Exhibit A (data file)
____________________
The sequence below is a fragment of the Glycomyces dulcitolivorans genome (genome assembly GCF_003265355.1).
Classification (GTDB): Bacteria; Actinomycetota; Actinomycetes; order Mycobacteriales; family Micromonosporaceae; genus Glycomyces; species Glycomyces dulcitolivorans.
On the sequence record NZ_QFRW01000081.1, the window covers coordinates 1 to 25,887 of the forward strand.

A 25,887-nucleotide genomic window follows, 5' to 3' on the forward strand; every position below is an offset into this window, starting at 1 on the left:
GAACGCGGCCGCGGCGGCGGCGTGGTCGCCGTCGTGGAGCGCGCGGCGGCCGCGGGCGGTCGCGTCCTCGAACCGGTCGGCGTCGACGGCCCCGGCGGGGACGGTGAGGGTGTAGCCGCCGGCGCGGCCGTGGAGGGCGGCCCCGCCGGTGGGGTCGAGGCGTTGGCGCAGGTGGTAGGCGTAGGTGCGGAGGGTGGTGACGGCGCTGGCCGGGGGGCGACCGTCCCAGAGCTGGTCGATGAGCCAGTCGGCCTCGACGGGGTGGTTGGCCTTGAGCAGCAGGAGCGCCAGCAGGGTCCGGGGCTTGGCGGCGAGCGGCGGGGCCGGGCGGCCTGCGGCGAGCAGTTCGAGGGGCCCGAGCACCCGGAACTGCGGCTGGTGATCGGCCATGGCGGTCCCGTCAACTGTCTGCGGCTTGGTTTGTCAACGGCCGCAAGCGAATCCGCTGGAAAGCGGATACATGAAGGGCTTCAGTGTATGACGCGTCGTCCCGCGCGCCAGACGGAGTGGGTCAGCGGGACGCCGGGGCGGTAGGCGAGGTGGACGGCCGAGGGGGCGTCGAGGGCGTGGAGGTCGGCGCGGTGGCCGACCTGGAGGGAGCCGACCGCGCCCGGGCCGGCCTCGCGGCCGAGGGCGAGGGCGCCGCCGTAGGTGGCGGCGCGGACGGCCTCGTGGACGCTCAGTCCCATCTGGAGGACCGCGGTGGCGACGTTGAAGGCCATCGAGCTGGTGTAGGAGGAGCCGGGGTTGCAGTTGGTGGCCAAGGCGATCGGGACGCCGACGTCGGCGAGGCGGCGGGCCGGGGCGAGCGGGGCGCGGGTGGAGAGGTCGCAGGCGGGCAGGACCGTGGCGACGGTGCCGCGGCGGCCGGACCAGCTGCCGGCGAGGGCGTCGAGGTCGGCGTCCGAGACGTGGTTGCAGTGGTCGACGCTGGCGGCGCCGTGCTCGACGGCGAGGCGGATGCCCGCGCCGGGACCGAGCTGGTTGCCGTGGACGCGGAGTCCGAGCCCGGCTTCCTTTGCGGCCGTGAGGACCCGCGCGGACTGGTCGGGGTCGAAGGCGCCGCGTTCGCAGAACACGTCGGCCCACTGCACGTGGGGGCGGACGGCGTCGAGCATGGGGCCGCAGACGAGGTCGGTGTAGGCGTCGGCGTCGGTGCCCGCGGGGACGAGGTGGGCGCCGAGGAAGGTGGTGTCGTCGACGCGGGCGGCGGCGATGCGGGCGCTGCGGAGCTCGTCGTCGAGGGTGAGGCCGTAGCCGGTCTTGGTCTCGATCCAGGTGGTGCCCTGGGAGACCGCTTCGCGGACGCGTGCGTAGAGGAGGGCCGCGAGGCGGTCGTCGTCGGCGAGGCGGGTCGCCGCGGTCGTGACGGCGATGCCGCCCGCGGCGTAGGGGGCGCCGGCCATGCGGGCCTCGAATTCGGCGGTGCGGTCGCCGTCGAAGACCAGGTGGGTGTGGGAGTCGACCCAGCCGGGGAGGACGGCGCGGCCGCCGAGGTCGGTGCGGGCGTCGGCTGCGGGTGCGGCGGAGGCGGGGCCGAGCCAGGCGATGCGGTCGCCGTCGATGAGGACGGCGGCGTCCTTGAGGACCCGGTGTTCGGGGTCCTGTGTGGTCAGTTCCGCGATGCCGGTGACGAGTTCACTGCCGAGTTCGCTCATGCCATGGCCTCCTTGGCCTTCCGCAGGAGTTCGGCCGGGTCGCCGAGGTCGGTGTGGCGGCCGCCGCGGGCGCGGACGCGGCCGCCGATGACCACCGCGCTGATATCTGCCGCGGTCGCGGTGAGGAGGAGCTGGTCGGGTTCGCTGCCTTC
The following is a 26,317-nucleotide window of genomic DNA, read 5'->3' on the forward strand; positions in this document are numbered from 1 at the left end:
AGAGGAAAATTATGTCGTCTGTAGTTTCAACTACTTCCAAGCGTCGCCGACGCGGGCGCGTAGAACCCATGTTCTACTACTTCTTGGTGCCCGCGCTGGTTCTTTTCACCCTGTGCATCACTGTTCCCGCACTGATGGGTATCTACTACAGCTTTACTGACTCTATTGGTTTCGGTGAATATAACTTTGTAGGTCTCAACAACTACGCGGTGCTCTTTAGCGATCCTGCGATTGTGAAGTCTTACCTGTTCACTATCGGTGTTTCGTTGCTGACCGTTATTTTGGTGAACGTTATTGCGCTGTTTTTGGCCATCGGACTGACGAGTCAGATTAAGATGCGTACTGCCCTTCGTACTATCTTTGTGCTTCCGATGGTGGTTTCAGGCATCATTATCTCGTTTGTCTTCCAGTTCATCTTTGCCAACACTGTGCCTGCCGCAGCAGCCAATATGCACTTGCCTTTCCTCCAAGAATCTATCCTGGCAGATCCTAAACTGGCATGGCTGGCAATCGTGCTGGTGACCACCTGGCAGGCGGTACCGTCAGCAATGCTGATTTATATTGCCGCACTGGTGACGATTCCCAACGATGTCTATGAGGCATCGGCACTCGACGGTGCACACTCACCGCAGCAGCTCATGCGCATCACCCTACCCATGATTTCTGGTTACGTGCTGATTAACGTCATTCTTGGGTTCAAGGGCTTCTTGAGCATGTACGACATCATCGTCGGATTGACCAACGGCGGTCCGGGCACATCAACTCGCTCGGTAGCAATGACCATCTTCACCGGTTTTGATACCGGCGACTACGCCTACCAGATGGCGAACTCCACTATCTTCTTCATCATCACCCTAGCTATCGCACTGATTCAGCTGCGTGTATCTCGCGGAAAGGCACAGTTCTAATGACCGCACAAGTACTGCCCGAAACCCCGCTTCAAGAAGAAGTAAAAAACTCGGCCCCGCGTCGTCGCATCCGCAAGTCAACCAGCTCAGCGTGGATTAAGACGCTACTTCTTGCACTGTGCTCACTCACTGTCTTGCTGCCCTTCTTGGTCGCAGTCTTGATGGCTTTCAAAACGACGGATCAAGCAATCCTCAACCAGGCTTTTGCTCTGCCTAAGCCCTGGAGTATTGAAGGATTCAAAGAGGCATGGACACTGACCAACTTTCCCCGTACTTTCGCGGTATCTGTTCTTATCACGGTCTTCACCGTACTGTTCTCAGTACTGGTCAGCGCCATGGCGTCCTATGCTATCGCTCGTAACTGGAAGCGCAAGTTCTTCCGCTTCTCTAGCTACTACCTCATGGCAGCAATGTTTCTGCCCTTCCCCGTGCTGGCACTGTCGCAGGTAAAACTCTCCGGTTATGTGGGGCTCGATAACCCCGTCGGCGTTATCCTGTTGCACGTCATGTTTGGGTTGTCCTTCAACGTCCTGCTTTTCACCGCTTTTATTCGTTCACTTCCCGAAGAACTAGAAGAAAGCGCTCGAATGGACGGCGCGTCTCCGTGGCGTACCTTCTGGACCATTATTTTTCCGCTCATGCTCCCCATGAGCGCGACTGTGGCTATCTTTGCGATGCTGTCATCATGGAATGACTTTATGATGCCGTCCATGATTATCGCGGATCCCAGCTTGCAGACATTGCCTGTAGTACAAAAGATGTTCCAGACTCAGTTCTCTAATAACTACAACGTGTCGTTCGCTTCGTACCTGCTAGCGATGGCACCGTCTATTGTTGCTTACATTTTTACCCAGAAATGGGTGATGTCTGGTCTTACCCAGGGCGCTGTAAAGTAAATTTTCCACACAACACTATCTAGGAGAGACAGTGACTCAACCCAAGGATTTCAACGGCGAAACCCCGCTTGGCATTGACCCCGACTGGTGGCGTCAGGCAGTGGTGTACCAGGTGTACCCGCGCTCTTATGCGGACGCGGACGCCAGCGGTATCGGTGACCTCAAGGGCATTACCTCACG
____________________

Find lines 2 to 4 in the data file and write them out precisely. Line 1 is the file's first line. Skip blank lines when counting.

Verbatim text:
Classification (GTDB): Bacteria; Actinomycetota; Actinomycetes; order Mycobacteriales; family Micromonosporaceae; genus Glycomyces; species Glycomyces dulcitolivorans.
On the sequence record NZ_QFRW01000081.1, the window covers coordinates 1 to 25,887 of the forward strand.

A 25,887-nucleotide genomic window follows, 5' to 3' on the forward strand; every position below is an offset into this window, starting at 1 on the left: